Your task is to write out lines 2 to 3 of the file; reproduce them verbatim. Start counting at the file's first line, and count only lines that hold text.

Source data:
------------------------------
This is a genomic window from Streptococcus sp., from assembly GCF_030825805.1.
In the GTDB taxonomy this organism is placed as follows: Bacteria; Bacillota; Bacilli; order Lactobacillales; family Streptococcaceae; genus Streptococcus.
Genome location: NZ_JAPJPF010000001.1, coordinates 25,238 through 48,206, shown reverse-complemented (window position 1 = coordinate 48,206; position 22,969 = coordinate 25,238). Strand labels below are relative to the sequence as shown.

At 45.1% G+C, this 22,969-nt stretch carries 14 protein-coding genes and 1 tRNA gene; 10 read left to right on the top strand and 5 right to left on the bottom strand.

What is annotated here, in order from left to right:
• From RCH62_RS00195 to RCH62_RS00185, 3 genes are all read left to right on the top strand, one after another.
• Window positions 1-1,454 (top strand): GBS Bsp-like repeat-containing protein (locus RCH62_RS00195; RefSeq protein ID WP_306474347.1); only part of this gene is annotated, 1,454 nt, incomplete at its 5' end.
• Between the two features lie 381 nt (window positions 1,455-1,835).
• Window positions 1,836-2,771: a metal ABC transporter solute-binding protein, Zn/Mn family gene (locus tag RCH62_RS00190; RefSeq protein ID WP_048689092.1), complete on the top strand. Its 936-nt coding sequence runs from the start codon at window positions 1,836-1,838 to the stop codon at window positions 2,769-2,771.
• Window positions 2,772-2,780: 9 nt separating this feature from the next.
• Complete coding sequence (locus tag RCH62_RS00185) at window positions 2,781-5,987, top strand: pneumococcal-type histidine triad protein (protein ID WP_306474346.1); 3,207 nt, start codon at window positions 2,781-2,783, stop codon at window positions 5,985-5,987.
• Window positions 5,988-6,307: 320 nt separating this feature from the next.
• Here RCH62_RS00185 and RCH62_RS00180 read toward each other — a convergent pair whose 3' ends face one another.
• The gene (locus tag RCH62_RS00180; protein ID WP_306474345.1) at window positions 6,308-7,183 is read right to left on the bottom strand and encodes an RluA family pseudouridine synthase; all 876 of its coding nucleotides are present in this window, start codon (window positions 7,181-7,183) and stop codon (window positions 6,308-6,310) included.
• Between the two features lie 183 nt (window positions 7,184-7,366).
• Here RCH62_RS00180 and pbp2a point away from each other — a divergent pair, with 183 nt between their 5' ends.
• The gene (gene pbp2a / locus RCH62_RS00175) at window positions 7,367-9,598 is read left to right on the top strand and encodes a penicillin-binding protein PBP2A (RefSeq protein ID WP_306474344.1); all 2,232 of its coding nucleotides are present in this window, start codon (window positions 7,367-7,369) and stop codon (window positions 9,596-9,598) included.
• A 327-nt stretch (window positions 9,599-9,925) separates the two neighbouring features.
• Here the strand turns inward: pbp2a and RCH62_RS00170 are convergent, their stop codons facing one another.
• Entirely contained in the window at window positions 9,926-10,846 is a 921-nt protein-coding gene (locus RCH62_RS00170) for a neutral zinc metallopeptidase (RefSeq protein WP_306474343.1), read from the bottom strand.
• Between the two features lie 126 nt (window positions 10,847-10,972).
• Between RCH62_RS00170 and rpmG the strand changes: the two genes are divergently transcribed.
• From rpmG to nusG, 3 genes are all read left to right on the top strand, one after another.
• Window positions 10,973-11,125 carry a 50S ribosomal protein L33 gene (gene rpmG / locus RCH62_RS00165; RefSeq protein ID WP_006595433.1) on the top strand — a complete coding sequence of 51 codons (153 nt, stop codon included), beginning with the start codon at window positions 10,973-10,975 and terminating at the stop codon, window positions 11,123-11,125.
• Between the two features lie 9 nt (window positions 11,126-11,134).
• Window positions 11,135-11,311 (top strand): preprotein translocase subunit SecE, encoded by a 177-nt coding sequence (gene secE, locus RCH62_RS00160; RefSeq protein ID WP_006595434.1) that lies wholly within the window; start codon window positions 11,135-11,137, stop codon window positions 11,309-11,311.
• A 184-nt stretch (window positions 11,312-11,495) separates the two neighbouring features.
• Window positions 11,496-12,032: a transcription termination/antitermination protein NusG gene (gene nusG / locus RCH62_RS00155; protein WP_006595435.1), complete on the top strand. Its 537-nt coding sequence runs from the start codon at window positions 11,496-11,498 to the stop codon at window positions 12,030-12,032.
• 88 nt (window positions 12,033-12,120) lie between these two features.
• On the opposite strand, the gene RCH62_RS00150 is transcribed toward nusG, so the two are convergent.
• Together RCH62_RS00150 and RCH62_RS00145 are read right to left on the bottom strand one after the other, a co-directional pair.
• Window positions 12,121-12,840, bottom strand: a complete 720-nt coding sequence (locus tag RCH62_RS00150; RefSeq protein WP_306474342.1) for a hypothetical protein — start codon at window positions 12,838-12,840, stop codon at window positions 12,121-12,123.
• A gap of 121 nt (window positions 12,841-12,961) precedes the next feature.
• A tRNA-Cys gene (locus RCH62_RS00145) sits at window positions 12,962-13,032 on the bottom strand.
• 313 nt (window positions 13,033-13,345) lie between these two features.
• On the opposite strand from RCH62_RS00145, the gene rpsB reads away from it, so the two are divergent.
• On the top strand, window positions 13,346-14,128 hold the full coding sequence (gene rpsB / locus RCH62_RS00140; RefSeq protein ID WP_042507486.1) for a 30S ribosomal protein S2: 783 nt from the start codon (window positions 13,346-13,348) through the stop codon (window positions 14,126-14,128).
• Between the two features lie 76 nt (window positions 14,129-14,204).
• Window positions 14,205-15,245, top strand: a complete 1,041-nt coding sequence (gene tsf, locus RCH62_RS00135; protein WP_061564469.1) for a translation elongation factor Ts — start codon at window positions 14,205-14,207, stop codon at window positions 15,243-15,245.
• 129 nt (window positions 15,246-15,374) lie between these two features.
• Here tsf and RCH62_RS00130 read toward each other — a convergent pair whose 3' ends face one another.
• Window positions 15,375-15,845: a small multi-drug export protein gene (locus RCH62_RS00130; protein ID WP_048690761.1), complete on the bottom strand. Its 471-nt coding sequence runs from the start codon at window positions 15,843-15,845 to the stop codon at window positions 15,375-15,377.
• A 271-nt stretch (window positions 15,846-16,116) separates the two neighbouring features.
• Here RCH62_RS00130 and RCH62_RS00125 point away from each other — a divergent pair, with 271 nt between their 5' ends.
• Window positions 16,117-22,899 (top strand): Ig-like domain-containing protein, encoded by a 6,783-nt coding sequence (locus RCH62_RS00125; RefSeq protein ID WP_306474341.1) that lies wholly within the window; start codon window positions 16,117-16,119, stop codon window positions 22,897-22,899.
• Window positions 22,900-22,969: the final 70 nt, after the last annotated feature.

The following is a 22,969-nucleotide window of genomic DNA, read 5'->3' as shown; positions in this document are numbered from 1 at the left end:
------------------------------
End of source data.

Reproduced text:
In the GTDB taxonomy this organism is placed as follows: Bacteria; Bacillota; Bacilli; order Lactobacillales; family Streptococcaceae; genus Streptococcus.
Genome location: NZ_JAPJPF010000001.1, coordinates 25,238 through 48,206, shown reverse-complemented (window position 1 = coordinate 48,206; position 22,969 = coordinate 25,238). Strand labels below are relative to the sequence as shown.